“Screws fall out all the time. It’s an imperfect world…”
In a previous Monday Movie post, I featured a clip from Planes, Trains And Automobiles – which, like The Breakfast Club was also written and directed by Hughes – and explained in some detail why I love it so much and consider such an outstanding comedy film.
Technically, it is near flawless, boasting a beautifully-structured, perfectly-paced script, some wonderful slapstick set pieces, great dialogue and outstanding performances from Steve Martin and John Candy. I often say that it’s the closest I’ve ever seen modern-day film-makers get to recreating the genius of Laurel and Hardy.
Yet much as I admire and enjoy Planes, Trains and Automobiles, my favourite John Hughes film will always be The Breakfast Club. It’s not nearly so technically proficient as Planes, Trains and Automobiles and the script isn’t quite so polished. It’s cheesy in places and although overall, the performances are excellent, there are a few wobbly moments to make you cringe.
But despite the flaws, or perhaps because of them, The Breakfast Club remains a powerful and quietly profound study of adolescent angst, social stereotyping and the cruelty and damage, whether unthinking, uncaring, ovebearing or deliberate, that one generation inflicts on the next.
By throwing together five individuals representing the main teenage social groups and forcing them to look beyond those stereotypes to the people underneath, in the process confronting their biased perceptions of and attitudes to each other, while also facing up to their own backgrounds and roles in the social hierarchy, Hughes’ script addresses issues and confronts prejudices that extend far beyond the walls of a high school.
It’s true that The Breakfast Club speaks loudest to the young – those, like the characters, stuck in that confusing, disturbing no-man’s-land between childhood and adulthood and forced to take stock of where the past has led them and what the future might hold. And most of us will have seen the film for the first time when we were of a similar age to the teenage characters. But in truth, there are themes and messages in the film that we would all do well to think about once in a while, regardless of age.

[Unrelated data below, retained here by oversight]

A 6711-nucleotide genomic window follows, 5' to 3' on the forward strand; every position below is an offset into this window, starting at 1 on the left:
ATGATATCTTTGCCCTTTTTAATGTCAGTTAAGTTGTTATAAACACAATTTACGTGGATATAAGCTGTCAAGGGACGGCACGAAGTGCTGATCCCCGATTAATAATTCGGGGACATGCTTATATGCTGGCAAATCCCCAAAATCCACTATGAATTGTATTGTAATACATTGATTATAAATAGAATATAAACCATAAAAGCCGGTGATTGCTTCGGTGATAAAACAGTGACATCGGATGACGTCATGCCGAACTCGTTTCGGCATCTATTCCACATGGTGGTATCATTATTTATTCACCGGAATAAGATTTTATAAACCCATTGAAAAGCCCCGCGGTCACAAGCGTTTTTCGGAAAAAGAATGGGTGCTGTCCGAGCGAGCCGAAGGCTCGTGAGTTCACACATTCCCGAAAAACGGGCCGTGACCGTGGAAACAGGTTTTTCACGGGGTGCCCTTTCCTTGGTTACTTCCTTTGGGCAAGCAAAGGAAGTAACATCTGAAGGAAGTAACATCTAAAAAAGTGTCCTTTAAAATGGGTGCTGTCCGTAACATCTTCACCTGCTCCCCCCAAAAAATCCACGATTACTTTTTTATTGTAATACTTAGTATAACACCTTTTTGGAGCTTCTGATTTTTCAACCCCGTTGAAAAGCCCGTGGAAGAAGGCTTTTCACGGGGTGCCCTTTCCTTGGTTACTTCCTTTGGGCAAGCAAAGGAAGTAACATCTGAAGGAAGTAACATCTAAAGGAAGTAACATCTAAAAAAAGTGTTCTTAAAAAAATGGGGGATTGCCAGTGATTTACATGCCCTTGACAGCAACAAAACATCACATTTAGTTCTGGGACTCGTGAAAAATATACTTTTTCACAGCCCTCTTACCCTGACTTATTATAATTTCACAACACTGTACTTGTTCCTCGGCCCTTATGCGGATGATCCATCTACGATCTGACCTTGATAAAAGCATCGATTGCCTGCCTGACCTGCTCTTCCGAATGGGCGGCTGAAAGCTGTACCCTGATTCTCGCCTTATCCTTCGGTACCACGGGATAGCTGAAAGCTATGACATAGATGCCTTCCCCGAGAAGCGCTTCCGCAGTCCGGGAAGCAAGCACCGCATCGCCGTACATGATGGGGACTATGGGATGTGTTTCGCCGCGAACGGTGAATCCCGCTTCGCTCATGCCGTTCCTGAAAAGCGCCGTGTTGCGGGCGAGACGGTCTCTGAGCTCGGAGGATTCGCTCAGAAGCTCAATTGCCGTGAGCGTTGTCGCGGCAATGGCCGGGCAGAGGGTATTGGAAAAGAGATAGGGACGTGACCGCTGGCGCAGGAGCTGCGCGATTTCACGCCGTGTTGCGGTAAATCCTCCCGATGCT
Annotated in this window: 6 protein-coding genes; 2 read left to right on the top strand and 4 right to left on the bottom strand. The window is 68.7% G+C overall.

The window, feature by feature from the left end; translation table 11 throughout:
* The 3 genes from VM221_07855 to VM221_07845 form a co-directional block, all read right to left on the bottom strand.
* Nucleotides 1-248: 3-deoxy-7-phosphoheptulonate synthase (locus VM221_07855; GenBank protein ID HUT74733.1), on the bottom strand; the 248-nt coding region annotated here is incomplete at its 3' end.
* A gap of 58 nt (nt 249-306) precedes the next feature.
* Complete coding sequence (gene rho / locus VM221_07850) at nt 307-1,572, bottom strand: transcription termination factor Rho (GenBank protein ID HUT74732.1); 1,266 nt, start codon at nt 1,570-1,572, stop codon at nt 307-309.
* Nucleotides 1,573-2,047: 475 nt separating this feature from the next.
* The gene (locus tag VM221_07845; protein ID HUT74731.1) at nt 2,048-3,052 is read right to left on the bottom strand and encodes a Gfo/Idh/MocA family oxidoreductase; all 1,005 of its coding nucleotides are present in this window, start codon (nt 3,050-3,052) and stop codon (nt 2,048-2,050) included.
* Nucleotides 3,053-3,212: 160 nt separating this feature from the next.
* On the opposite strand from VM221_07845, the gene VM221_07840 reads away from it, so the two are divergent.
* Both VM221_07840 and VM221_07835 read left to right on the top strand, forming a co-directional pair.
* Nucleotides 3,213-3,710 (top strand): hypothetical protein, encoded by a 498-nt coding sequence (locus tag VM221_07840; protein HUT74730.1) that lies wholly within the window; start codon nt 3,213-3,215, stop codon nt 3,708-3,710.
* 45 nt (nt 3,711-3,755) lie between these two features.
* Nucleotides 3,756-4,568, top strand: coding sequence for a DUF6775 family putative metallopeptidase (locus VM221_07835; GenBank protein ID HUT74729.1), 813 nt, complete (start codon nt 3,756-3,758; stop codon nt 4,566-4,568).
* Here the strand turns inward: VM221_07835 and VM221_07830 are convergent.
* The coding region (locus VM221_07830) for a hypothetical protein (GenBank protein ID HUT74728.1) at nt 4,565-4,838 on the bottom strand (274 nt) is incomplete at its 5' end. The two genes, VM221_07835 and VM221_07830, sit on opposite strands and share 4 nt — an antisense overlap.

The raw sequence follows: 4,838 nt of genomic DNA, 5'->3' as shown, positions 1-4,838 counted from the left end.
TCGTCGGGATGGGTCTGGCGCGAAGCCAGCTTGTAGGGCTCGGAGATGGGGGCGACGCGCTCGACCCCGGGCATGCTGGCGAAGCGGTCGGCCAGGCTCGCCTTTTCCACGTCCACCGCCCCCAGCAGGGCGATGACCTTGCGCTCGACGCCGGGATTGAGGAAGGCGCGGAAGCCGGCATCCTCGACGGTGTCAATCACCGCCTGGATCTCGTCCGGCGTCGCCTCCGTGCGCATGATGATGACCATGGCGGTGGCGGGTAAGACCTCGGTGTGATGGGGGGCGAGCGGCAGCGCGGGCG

It’s this subtle and deceptively profound side to the film, perhaps, for which Hughes deserves to be most fondly remembered.
There are plenty of great scenes and moments in The Breakfast Club, both dramatic and funny.
One of the most powerful is when Bender (Judd Nelson) faces off against the overbearing bully of a teacher, Mr Vernon (Paul Gleason). This is the best version of the scene I can find online, though it ends a bit earlier than I would like – ideally I’d like to include the exchange that follows on, with Vernon daring Bender, goading him even, to rack up more detention time. Alas, there doesn’t seem to be a complete version available anywhere, so this will have to do for now:
My favourite character in the film is Allison (Ally Sheedy) and this is one of her best scenes: